By Maria “Majo” Acosta Robayo ’20
Growing up with a Chinese Jamaican family of 8, cinnamon apple pancakes were a Saturday morning staple. I used to gather around the older boys as they chopped apples into thin wedges and poured cinnamon sugar swirls on buttermilk batter. This typical breakfast delicacy has been a family tradition for years so I was surprised to hear earlier this month that a new pancake recipe was being introduced: Jamaican Hummingbird Pancakes. Here is the recipe, just as my family makes them. Enjoy!
Ingredients & Supplies:
- 1/4 cup crushed pineapple
- 1 mashed banana
- 2 large eggs, room temperature
- 1/3 cup milk
- 1 cup all-purpose flour
- 1 tablespoon baking powder
- 1/2 teaspoon cinnamon
- 1/2 teaspoon salt
- Vegetable oil or butter, for frying
- Banana, pecans and maple syrup for topping (optional)
- Heat a large skillet or griddle on medium heat
- In a medium bowl, combine pineapple, banana, eggs and milk, whisking until combined. In a separate bowl, sift flour, baking powder, cinnamon and salt together.
- Incorporate dry ingredients into wet, stirring only until combined.
- Once your griddle is hot, liberally grease with oil/butter. Pour 1/4 cup batter per pancake onto surface. Cook on one side until holes form around edges (about two minutes) then flip and cook on other side for additional 1-2 minutes. Don’t let the pan get too hot — you want a nice even heat.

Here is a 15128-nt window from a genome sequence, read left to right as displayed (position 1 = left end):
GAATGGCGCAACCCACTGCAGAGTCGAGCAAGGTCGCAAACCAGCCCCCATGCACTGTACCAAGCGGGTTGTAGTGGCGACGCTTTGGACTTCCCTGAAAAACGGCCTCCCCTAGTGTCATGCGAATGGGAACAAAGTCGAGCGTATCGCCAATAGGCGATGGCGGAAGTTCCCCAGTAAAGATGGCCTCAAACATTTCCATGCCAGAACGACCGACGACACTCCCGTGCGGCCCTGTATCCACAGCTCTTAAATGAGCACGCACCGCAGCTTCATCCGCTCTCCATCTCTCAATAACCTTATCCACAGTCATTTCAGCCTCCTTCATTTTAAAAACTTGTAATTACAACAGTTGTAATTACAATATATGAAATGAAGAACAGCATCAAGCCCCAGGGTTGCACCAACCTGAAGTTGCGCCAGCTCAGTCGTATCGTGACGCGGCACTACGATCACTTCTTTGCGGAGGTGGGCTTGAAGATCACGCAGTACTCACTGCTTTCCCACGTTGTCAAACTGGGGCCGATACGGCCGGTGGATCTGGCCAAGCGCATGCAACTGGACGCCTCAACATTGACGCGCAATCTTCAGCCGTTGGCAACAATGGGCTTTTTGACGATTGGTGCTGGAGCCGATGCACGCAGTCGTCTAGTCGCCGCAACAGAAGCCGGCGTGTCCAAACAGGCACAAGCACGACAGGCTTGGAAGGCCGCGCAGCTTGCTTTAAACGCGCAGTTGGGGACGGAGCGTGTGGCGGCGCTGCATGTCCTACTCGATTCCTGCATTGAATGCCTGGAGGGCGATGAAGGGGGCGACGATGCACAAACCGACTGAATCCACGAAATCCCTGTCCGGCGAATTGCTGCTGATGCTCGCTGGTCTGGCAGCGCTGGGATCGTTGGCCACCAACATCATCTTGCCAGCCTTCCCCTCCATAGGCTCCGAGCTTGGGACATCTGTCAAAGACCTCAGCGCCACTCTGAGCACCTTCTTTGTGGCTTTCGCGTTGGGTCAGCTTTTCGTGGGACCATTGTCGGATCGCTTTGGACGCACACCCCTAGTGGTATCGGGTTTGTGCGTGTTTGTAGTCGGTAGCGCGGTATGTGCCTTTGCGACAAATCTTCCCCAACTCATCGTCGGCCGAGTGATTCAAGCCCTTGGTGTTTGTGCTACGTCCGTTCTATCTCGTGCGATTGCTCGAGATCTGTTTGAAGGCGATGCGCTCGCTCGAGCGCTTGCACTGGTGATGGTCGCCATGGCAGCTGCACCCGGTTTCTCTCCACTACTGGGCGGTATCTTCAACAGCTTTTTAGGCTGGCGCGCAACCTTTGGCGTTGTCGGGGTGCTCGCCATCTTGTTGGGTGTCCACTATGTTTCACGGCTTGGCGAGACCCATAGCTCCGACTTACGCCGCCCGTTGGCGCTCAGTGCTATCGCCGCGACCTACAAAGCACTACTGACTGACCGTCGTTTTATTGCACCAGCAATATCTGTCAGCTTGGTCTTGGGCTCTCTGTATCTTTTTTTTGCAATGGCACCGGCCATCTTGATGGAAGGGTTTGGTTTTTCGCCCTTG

- Serve with banana slices, pecans and a healthy drizzle of maple syrup!
by Audrey Thorne ’19
The basic structure
Five teams, three judges, one winner. The teams were given from 4:30 pm until 6 pm to cook and plate their dishes. Each team must incorporate apples into their dish.
Al Dente Al Fresco, Working Title, Shakers and Bakers, Ratatouille, and Fernando the Destroyer.
The winning dish
Working Title won for their Chicken Cordon Bleu in a honey mustard glaze, with a provolone melt and a side of maple whipped sweet potatoes with sage butter and a Fall salad.
Each team received $18 in plastic Farmer’s Market currency to buy fresh ingredients from the fair. All spending in the market was rounded up to the dollar and had to occur before 4:30. In addition to produce bought at the fair, the teams had access to Annenberg’s salad bar, raw eggs, milk, and the secret ingredient: apples.
“I had class from 3-5pm, so I had to buy my ingredients in advance and start cooking just over a half hour late. My group, Ratatouille, purchased homemade rigatoni for $6.50, a fresh sweet potato for $2, and seasoned almonds for $3.”
What did it feel like cooking in front of a crowd?
“Exciting. I ran in just past 5 pm to see a full production: five tables tended to by guys and girls in white aprons and hats, scurrying about, chopping and simmering. Others strolled from table to table cooing and inquiring. Friends came by taking photos. My teammates plated the pasta and uncooked apples, followed by the seared the chopped apples and sweet potatoes. To our right one team seared scallops and whipped sweet potatoes. To our left the girls cooked cranberry sauce and assembled three swans out of apple slices, one on each judge’s plate. Each team’s dish looked so different, not just in how it was cooked but also how it was presented, despite the similarities in ingredients.”